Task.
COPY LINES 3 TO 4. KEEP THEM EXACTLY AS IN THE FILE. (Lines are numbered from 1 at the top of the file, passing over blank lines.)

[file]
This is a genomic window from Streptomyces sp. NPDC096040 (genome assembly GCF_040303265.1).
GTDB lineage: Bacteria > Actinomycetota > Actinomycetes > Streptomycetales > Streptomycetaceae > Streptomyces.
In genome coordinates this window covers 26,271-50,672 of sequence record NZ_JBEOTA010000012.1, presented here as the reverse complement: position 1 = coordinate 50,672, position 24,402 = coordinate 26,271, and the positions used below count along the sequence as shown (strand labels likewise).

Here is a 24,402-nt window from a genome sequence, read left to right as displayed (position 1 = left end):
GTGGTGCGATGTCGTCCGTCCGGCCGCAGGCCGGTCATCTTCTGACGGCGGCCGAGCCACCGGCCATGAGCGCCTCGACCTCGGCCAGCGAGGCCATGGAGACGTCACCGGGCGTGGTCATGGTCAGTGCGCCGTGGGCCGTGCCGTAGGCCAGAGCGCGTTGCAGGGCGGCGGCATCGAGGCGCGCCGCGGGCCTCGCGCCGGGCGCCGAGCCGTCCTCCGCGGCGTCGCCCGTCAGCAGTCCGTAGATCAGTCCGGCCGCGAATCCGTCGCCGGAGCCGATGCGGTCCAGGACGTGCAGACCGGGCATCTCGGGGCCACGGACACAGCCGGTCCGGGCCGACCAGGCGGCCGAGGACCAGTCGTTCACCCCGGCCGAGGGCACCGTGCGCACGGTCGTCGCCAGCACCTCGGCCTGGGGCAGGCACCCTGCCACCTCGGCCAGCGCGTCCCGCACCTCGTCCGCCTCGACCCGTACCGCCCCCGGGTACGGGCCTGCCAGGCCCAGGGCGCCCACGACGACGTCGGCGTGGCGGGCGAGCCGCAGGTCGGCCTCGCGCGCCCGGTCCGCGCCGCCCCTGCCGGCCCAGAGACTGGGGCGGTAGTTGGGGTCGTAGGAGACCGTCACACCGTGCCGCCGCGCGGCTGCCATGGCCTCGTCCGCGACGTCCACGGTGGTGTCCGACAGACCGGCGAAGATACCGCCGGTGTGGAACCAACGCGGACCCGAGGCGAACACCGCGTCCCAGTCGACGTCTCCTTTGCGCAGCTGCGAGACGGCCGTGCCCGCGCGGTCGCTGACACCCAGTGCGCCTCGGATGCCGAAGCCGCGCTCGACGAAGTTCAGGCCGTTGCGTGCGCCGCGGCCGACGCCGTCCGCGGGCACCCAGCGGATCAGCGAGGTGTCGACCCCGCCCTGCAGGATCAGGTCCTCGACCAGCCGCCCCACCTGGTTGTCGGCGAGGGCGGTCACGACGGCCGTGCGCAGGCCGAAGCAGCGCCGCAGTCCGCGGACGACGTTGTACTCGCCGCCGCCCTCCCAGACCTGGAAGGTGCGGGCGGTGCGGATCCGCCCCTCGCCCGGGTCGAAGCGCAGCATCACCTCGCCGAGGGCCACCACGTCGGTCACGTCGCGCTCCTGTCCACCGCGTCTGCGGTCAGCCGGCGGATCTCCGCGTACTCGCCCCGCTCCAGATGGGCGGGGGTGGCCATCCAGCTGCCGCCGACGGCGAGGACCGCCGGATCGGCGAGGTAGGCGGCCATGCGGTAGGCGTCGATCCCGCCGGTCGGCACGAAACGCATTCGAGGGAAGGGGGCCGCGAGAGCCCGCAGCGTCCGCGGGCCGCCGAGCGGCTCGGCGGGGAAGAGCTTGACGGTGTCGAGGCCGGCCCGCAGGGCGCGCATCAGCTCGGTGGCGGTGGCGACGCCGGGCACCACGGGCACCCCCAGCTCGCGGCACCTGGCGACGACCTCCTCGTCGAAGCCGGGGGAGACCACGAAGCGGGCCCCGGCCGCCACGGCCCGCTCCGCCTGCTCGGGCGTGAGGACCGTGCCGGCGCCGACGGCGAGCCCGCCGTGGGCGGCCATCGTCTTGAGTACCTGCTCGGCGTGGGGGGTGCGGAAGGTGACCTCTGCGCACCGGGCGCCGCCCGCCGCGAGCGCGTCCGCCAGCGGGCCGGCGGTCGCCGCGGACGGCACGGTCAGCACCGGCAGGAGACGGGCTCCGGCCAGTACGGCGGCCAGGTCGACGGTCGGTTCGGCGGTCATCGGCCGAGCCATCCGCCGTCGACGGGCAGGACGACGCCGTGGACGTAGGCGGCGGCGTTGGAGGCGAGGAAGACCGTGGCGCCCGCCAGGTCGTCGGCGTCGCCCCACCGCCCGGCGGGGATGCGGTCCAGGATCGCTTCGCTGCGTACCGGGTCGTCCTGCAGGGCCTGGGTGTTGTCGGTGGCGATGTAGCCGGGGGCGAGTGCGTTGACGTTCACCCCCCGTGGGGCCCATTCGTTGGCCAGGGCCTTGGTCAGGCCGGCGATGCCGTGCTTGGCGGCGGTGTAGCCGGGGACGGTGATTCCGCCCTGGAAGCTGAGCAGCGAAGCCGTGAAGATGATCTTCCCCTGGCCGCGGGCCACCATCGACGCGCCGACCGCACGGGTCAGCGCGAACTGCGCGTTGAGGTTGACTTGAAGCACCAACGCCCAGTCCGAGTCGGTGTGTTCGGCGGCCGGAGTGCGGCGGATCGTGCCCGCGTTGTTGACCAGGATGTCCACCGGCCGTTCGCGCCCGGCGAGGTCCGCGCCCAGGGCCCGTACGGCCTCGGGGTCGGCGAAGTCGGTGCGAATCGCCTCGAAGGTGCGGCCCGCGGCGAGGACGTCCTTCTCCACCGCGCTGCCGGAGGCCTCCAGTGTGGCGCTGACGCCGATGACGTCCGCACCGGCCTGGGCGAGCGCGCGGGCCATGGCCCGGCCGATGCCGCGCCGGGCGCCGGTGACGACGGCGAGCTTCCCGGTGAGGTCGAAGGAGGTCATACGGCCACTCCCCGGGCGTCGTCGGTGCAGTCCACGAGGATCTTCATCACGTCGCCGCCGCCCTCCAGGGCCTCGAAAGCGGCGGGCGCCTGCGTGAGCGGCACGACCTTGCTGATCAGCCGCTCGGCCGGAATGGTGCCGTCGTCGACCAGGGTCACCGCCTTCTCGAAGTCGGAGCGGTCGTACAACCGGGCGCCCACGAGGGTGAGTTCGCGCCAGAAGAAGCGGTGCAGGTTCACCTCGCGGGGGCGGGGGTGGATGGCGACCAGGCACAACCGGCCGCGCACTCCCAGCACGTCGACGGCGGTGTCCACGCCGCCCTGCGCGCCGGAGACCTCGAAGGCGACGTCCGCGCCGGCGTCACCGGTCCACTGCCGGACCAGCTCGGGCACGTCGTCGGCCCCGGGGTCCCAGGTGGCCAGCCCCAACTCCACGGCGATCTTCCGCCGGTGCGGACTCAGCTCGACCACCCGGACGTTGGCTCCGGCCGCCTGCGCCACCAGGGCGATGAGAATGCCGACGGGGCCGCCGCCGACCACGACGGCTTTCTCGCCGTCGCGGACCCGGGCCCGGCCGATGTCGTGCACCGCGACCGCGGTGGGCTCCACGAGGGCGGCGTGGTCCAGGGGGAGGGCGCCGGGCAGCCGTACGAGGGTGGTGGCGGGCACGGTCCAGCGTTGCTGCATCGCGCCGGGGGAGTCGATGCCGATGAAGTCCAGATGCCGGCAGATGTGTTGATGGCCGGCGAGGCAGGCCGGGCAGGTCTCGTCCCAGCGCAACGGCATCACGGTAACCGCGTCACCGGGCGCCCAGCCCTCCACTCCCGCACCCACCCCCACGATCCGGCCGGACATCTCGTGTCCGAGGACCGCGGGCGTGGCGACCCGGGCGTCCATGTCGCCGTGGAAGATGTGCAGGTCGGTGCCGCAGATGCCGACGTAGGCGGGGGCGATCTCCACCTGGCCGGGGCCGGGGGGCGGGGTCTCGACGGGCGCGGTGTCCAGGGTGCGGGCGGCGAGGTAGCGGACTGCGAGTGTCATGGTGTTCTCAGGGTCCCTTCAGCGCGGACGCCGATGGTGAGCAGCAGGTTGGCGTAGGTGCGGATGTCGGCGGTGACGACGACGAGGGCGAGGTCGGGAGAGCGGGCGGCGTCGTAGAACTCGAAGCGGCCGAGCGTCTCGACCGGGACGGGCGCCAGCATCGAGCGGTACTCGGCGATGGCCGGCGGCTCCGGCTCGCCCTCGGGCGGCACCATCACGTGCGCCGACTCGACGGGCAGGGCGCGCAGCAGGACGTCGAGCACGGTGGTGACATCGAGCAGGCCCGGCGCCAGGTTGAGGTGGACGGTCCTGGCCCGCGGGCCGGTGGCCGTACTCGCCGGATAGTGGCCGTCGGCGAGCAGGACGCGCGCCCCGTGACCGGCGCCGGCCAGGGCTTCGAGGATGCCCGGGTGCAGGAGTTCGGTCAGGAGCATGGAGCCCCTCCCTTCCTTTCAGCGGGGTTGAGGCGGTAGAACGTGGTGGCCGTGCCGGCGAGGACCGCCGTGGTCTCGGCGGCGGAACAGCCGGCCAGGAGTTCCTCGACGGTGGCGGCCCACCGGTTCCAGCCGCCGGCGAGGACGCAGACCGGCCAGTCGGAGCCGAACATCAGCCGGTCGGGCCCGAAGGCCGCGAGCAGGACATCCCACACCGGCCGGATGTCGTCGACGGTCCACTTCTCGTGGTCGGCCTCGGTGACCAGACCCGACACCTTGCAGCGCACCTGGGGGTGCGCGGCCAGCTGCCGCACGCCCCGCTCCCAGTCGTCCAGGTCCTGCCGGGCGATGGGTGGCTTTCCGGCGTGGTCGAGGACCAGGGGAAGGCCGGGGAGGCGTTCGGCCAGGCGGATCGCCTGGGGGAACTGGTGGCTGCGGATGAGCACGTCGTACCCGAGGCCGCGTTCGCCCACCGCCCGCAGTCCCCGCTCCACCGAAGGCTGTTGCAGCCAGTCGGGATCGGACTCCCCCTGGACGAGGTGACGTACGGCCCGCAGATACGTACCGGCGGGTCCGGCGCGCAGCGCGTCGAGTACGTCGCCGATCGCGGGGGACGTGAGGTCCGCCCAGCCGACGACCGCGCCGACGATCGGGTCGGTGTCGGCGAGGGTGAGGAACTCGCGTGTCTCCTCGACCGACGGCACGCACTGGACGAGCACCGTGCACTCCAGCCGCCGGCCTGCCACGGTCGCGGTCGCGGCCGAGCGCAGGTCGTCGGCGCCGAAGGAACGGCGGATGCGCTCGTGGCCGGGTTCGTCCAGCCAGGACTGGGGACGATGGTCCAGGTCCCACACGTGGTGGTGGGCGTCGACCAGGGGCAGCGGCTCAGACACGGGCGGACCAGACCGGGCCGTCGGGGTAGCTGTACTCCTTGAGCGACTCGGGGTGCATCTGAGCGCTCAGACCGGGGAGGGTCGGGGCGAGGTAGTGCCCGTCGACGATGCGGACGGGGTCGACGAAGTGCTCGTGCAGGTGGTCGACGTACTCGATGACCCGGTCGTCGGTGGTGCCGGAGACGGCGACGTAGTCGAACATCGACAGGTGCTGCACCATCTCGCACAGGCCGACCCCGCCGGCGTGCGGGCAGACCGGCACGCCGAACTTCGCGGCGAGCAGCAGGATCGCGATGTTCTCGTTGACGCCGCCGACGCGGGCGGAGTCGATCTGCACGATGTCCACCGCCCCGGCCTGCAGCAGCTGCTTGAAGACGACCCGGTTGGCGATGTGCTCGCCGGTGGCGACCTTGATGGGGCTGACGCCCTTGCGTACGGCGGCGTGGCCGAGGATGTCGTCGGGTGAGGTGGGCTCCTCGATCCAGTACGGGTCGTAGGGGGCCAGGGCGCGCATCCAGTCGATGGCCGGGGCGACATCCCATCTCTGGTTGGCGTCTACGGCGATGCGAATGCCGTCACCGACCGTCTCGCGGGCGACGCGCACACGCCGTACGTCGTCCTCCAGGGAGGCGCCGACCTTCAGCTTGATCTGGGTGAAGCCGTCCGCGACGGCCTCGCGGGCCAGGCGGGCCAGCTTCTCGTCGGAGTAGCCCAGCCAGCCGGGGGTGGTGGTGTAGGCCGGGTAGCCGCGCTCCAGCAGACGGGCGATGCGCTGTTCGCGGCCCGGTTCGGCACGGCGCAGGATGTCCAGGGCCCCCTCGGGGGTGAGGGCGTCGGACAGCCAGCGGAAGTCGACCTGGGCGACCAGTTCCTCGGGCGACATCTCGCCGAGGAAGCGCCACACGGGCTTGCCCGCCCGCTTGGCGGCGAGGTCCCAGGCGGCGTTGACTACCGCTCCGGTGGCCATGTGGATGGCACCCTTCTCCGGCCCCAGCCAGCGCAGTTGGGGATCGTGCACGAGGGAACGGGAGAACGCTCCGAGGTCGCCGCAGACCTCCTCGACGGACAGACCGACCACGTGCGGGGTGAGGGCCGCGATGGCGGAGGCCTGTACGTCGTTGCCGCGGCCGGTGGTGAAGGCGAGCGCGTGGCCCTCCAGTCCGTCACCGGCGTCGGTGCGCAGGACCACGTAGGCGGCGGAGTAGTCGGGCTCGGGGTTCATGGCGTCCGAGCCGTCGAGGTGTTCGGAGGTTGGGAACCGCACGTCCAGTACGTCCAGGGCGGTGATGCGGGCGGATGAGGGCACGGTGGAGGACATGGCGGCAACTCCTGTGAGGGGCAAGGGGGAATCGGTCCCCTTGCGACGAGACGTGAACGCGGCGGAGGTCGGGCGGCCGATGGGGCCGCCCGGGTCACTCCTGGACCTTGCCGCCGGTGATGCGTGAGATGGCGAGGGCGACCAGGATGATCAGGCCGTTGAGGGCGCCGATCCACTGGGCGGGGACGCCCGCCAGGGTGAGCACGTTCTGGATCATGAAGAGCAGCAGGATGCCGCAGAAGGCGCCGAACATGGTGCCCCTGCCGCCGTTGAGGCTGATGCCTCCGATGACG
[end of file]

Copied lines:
In genome coordinates this window covers 26,271-50,672 of sequence record NZ_JBEOTA010000012.1, presented here as the reverse complement: position 1 = coordinate 50,672, position 24,402 = coordinate 26,271, and the positions used below count along the sequence as shown (strand labels likewise).

Here is a 24,402-nt window from a genome sequence, read left to right as displayed (position 1 = left end):